Toronto Should Say No to More Digital Billboards
Soon council will consider recommendations that would allow more digital billboards in parts of the city where they're currently prohibited. One public-space activist explains why that's concerning.
If you’ve ever travelled the Gardiner, you’re familiar with them: huge digital screens flashing ads at you 5,760 times a day. Now imagine them dotting the landscape across large swaths of the city. That’s what the future may hold, if city council adopts recommendations that will be coming up for debate soon.
Despite the fact that new digital signs are not allowed under Toronto’s sign bylaw, three times as many exist now as did before that bylaw was passed in 2009. This has happened because council has been granting exceptions, amending the bylaw to permit billboards in specific locations when companies have asked permission to install them. And they’ve done that in large part because they hear primarily from those that will reap its benefits—namely, those sign companies. They’re the most active lobbyists at City Hall. Between 2008 and July of this year, just two companies (Astral Media and CBS Outdoors) met with councillors and staff 423 times.
Because they’re only hearing one side of the story, council has found it easier to say yes to these requests for exceptions than to uphold the existing bylaw. According to staff, the volume of requests has placed such a burden on the municipal government that it’s considering changing the rules and allowing digital billboards in commercial and industrial areas of the city, and as close as 250 metres to a residence. Some councillors are already resigned to it. They say that electronic billboards are the industry standard, that they’re here now and we just have come to terms with that and try to mitigate the effects with brightness and placement restrictions.
This, however, is nonsense. The City sets the rules. It should be up to residents and their representatives, not corporations, to decide what Toronto will look like. If we reject the move to digital billboards, Toronto will still be the largest advertising market in the country. The billboard industry will continue to do just fine.
If the City tries to appease the industry by allowing digital signs in commercial and industrial areas, the pressure will only increase. Landowners and advertisers with holdings in commercial-residential zones will have to push for a loosening of restrictions in order to compete. Then there will be pressure for signs that are closer together, bigger, brighter, with video. They will keep pushing—that’s their job.
It’s your councillor’s job, on the other hand, to consider the the evidence of advertising’s affect on constituents, communities, and the character of the city as a whole. They are the ones who are supposed to act on behalf of the public interest and safety. And in all the reports and presentations the City has produced on this issue, there is one thing that is conspicuously missing: any explanation as to what benefit passing these rules will bring to the city or its residents.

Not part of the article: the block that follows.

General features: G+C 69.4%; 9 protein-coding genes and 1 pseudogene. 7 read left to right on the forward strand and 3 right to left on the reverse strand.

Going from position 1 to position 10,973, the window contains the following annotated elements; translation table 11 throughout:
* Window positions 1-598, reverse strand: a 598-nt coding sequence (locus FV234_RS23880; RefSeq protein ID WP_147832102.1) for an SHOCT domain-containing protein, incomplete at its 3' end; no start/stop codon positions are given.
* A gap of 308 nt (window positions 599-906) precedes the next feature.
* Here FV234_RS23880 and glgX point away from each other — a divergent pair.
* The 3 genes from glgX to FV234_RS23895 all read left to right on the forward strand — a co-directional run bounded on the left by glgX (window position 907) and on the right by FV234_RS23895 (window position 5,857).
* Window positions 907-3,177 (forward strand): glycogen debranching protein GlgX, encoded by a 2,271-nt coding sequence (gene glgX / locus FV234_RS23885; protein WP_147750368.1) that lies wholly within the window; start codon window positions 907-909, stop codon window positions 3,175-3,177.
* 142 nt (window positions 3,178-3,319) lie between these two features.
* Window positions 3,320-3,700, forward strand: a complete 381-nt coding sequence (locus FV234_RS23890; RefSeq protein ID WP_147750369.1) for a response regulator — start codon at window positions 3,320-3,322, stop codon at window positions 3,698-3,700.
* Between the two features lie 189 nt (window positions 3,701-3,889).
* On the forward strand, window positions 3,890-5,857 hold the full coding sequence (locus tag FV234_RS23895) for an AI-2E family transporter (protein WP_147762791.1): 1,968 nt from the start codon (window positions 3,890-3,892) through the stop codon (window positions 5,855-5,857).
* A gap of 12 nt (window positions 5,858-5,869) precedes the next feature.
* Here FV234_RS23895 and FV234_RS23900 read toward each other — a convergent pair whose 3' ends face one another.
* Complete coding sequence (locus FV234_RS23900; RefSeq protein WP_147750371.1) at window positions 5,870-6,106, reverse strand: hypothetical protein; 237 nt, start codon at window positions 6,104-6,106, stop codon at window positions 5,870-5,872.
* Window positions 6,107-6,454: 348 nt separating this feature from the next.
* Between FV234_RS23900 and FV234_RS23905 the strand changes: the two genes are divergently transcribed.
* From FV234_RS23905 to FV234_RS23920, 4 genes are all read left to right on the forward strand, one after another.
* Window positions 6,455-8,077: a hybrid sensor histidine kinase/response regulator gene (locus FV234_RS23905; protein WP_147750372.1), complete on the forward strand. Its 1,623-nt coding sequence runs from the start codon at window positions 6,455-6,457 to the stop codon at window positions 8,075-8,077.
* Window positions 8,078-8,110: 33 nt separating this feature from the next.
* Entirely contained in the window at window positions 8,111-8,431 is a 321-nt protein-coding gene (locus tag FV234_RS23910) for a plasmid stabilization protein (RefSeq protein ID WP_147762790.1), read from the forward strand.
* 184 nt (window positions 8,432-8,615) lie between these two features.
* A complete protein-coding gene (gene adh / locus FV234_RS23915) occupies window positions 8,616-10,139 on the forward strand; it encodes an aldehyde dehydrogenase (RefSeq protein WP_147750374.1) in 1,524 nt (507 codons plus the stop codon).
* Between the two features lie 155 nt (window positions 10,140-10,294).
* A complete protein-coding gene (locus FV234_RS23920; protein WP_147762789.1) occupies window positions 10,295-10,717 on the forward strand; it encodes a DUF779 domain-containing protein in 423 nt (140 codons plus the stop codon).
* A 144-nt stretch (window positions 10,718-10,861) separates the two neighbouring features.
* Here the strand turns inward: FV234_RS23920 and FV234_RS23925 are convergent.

If you’re not convinced by the aesthetic argument, consider this: digital billboards are intended specifically to attract your eyes off the road—that’s their entire purpose. An Ipsos Reid poll commissioned by the municipal government this fall found that nearly three times as many Toronto drivers find digital signs distracting as compared to traditional billboards [PDF].
Jerry Wachtel, a Berkeley-based traffic safety expert, recently conducted a survey of the scientific literature and concluded that “Every study in the past five years has produced consistent findings: that roadside billboards, especially digital and video, cause significant levels of driver distraction. These distractions result in poorer speed control and lane positioning, and may increase crashes in demanding situations when unexpected events occur [PDF].”
One of the studies featured in his report was conducted in Israel in 2010. The study measured the number of crashes in selected areas, then covered up the billboards and measured again. Total crashes were reduced by 60 per cent, injury and fatal crashes by 39 per cent, and property damage crashes by 72 per cent.
Whether or not you believe the signs directly cause crashes, the one or two seconds you spend looking at a sign is one or two fewer seconds you have to respond to someone suddenly braking ahead of you. This is the rationale behind the ban on cellphone use while driving. So why would the City allow the billboard industry to profit from similarly distracting drivers?
Councillors have their eyes on upcoming election campaigns and several have indicated that if they get the message that this is not what constituents want, they’re more than willing to vote against the plan.
Public consultations are being held this week in locations across Toronto. Each will consist of an open house starting at 6 p.m., during which you’ll have a chance to give input or speak to staff, followed by a presentation on the issue starting at 7:30 p.m.
- Tuesday, September 24: Etobicoke Civic Centre
- Wednesday, September 25: Toronto City Hall
- Thursday, September 26: Scarborough Civic Centre
Alison Gorbould is a public-space activist who has been working on billboard issues in Toronto for the past 10 years.